Perhaps no work of Bradbury’s saw such a fruitless squandering of initial potential, however, as the Disney’s realization of SOMETHING WICKED THIS WAY COMES. This novel in the original form was a unique and truly sensitive coming of age story about the relationship of a father and his son, developed through the nightmare experiences of a conflict with a carnival of the “dust people” – evil spirits who use people’s needs and fears to draw them into a Faustian pact of damnation, leading them to become themselves sideshow exhibits for all eternity in this carnival that arrives from nowhere, and vanishes without warning. The sometimes brutally honest recreation of coming of age in the heartland of this country in more innocent times, combined with the sort of evil that could otherwise only have been imagined in the Victorian era, makes for a mesmerizing tale.

For SOMETHING WICKED, Jack Clayton, whose brilliant film, THE INNOCENTS, made him a – probably literally – perfect choice to direct, was engaged. Jason Robards was appropriately cast as the father and in the performance of his career (as “Julian Karswell” was to actor Niall MacGinnis ) is Jonathan Pryce as Mr. Dark, the dispassionately evil proprietor of “Dark’s Pandemonium Carnival”. With a solid script by Bradbury, this film could have and should have been everything for which one could have hoped.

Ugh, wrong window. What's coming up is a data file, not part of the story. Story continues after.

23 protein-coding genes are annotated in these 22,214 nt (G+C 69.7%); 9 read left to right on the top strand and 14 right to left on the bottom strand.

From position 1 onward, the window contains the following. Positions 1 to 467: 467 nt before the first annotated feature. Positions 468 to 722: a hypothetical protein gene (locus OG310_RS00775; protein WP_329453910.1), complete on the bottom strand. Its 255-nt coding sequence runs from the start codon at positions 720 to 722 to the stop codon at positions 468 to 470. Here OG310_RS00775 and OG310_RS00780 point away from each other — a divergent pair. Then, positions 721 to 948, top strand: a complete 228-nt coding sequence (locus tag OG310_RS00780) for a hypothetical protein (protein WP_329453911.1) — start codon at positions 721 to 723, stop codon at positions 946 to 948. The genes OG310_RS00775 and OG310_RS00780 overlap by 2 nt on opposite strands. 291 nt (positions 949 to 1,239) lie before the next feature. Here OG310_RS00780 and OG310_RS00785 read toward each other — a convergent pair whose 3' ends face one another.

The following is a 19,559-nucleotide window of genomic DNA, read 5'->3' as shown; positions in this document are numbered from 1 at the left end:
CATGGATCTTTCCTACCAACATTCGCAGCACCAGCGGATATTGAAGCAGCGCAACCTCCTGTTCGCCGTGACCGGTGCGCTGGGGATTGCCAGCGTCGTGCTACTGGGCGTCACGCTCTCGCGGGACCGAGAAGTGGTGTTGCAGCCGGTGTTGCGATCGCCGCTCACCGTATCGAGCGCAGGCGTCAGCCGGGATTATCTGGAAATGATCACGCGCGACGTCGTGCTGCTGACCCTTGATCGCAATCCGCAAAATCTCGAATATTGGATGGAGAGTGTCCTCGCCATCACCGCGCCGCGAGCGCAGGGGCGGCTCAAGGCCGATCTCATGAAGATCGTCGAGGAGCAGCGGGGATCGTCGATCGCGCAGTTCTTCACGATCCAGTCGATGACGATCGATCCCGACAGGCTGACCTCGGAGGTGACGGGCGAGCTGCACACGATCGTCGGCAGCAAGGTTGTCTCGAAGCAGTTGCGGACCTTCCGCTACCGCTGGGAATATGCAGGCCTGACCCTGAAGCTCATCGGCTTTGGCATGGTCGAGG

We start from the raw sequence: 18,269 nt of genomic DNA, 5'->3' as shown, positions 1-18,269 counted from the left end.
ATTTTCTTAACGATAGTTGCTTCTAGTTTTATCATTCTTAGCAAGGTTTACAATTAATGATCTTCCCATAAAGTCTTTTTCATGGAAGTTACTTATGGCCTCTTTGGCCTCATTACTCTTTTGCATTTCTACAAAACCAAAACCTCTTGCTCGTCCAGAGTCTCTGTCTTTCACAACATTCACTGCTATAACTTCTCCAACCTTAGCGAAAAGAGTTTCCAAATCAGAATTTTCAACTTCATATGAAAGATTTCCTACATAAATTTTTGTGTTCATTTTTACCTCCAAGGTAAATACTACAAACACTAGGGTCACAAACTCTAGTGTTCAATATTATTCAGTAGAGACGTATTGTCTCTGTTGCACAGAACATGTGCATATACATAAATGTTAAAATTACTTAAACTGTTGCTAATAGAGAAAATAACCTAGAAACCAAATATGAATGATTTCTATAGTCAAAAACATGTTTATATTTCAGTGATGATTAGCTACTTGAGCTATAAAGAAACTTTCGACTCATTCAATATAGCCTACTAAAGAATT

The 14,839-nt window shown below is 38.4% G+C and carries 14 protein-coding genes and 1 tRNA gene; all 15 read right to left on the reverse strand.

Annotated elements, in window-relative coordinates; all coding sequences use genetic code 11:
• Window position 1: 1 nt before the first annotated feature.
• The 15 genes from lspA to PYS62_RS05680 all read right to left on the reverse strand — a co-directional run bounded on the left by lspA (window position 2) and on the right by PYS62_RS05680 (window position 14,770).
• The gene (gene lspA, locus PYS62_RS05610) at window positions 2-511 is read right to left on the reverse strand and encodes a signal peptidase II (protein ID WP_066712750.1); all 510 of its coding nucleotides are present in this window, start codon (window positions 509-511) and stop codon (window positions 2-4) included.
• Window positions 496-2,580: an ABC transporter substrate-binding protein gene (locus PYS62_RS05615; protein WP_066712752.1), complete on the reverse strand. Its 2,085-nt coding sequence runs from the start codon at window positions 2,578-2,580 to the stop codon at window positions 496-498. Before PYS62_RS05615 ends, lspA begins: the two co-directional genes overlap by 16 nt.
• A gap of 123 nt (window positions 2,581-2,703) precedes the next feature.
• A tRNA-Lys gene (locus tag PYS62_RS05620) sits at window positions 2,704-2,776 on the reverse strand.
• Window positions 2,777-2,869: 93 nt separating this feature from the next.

But, the story goes, in a maddening moment of an eye-to-brain disconnect, the executives at Disney apparently failed to comprehend in a rough cut what the film was about stylistically and perceived it’s strongest values as negatives. For example, they felt the film was “too claustrophobic”, so they had FX artists direct new shots to “open the film up”, not understanding that Clayton’s claustrophobic cinematic style, which was so perfect for THE INNOCENTS, would have had the same – and very appropriate – effect in SOMETHING WICKED. Eventually so many cartoon-animated special effects were inserted at the whim of the uniquely Disney special effects people, who had none of Bradbury’s and Clayton’s sensibilities, that at times the film is a confusing mess in which we don’t even know whose point of view we are supposed to favor. But the brilliance is still there, and through the loud and over-saturated cartoon animation and poorly re-shot replacement scenes, one can still see that brooding, dark and claustrophobic motion picture masterpiece demanding to be viewed and heard in the explosive dramatic form that would have resulted in its original measured and deliberate restraint. Let us hope that sometime soon the executives at Disney will use a little marketing acumen and release a “restored” version of SOMETHING WICKED THIS WAY COMES the way Universal seized on the errors of their meddling predecessors and restored Orson Welles’ TOUCH OF EVIL to its rightful state as a brilliant film noir masterpiece. SOMETHING WICKED THIS WAY COMES deserves to be seen as originally intended. Doubtless the footage still exists to restore it. They should.